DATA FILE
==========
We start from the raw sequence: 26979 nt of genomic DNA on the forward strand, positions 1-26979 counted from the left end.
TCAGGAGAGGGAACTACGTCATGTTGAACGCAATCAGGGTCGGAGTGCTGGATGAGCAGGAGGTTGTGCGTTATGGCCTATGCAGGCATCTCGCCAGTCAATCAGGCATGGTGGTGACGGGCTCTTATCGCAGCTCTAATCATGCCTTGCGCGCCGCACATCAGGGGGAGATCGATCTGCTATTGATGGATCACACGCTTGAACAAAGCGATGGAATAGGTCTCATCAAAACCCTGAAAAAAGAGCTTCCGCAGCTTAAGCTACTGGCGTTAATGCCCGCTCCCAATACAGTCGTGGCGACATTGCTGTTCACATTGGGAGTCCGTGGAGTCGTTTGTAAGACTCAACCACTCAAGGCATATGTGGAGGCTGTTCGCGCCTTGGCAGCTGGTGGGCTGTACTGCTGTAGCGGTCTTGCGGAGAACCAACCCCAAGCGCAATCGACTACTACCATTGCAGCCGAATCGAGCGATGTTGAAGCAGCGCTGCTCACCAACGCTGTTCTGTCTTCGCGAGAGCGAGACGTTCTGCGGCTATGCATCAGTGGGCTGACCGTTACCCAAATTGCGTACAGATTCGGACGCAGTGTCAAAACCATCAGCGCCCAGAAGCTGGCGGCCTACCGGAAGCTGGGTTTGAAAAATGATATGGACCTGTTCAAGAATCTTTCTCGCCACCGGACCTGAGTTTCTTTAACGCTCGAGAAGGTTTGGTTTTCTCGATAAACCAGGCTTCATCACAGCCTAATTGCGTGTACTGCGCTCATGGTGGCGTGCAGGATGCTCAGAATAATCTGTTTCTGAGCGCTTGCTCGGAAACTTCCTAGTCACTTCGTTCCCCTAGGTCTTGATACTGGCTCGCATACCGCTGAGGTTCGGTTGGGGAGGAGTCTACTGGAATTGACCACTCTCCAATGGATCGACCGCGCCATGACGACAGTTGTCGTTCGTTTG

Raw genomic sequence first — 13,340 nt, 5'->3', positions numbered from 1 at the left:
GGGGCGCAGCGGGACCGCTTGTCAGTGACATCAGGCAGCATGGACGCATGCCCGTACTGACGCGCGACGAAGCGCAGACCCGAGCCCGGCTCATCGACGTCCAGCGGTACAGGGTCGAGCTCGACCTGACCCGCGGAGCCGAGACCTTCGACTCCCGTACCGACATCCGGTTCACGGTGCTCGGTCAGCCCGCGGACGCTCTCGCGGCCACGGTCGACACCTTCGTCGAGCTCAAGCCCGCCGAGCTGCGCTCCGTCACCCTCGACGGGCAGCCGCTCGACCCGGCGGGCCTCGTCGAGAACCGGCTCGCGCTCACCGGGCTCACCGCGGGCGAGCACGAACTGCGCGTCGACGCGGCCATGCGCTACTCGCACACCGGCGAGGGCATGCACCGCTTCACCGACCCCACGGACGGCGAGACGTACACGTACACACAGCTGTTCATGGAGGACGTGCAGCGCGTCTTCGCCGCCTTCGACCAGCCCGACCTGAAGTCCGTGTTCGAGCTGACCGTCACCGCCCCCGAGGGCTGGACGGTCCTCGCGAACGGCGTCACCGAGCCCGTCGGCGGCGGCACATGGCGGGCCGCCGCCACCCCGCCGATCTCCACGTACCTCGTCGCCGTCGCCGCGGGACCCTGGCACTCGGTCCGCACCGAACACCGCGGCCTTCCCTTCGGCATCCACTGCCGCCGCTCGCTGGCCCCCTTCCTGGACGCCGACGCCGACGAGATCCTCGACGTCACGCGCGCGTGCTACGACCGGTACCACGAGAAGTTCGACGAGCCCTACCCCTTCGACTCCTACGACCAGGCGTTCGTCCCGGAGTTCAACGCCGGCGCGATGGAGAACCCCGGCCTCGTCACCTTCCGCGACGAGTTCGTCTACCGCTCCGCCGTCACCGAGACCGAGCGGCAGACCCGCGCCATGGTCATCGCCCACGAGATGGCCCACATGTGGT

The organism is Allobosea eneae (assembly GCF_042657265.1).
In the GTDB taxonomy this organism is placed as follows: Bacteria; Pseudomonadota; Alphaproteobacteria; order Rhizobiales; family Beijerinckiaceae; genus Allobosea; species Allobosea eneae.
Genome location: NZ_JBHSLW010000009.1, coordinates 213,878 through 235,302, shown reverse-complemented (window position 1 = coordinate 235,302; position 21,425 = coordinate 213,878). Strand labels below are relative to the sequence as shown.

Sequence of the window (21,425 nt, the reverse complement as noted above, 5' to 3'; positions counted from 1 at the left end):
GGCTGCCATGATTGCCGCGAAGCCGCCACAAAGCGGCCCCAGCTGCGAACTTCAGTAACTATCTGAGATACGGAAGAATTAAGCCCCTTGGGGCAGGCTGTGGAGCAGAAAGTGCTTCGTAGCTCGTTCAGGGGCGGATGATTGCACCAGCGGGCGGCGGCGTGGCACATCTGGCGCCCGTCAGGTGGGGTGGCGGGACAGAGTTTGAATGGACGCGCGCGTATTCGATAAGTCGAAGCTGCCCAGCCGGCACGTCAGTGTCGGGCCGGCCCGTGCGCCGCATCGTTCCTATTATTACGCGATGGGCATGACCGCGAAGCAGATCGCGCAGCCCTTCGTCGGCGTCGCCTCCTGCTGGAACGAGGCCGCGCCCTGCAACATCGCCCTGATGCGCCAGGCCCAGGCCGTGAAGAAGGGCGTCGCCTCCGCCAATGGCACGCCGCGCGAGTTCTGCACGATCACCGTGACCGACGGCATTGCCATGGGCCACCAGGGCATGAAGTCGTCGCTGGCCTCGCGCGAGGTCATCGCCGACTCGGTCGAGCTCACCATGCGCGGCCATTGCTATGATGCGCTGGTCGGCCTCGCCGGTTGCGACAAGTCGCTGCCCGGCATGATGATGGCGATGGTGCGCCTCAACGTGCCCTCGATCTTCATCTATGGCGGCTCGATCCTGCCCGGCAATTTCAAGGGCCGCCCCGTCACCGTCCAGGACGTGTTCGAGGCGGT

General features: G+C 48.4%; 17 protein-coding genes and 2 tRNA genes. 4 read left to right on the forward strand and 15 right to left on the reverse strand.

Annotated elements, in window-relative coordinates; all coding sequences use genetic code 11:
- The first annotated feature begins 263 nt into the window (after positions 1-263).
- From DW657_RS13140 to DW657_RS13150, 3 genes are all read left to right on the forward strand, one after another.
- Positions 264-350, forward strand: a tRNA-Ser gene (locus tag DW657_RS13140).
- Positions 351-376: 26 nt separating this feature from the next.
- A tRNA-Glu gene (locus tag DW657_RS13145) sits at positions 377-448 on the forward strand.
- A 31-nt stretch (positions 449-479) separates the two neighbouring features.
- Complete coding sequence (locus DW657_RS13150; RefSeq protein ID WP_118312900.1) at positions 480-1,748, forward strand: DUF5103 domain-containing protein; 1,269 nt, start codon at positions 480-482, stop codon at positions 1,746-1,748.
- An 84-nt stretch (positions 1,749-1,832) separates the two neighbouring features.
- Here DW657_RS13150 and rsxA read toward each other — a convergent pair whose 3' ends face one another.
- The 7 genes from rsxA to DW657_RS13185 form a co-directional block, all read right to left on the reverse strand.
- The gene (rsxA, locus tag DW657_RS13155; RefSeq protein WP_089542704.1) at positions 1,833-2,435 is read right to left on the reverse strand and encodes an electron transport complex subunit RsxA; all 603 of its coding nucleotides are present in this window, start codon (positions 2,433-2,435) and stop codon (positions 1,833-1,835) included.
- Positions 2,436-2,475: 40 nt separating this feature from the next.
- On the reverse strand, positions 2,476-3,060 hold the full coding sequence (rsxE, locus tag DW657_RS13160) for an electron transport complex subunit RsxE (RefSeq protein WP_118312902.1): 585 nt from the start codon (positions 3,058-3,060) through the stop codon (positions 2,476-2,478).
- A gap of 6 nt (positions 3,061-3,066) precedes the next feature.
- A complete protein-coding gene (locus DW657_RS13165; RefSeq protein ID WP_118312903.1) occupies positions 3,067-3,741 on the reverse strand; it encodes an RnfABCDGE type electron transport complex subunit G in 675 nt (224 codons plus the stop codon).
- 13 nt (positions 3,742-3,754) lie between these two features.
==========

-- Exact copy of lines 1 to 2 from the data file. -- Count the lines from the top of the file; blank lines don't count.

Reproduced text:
We start from the raw sequence: 26979 nt of genomic DNA on the forward strand, positions 1-26979 counted from the left end.
TCAGGAGAGGGAACTACGTCATGTTGAACGCAATCAGGGTCGGAGTGCTGGATGAGCAGGAGGTTGTGCGTTATGGCCTATGCAGGCATCTCGCCAGTCAATCAGGCATGGTGGTGACGGGCTCTTATCGCAGCTCTAATCATGCCTTGCGCGCCGCACATCAGGGGGAGATCGATCTGCTATTGATGGATCACACGCTTGAACAAAGCGATGGAATAGGTCTCATCAAAACCCTGAAAAAAGAGCTTCCGCAGCTTAAGCTACTGGCGTTAATGCCCGCTCCCAATACAGTCGTGGCGACATTGCTGTTCACATTGGGAGTCCGTGGAGTCGTTTGTAAGACTCAACCACTCAAGGCATATGTGGAGGCTGTTCGCGCCTTGGCAGCTGGTGGGCTGTACTGCTGTAGCGGTCTTGCGGAGAACCAACCCCAAGCGCAATCGACTACTACCATTGCAGCCGAATCGAGCGATGTTGAAGCAGCGCTGCTCACCAACGCTGTTCTGTCTTCGCGAGAGCGAGACGTTCTGCGGCTATGCATCAGTGGGCTGACCGTTACCCAAATTGCGTACAGATTCGGACGCAGTGTCAAAACCATCAGCGCCCAGAAGCTGGCGGCCTACCGGAAGCTGGGTTTGAAAAATGATATGGACCTGTTCAAGAATCTTTCTCGCCACCGGACCTGAGTTTCTTTAACGCTCGAGAAGGTTTGGTTTTCTCGATAAACCAGGCTTCATCACAGCCTAATTGCGTGTACTGCGCTCATGGTGGCGTGCAGGATGCTCAGAATAATCTGTTTCTGAGCGCTTGCTCGGAAACTTCCTAGTCACTTCGTTCCCCTAGGTCTTGATACTGGCTCGCATACCGCTGAGGTTCGGTTGGGGAGGAGTCTACTGGAATTGACCACTCTCCAATGGATCGACCGCGCCATGACGACAGTTGTCGTTCGTTTG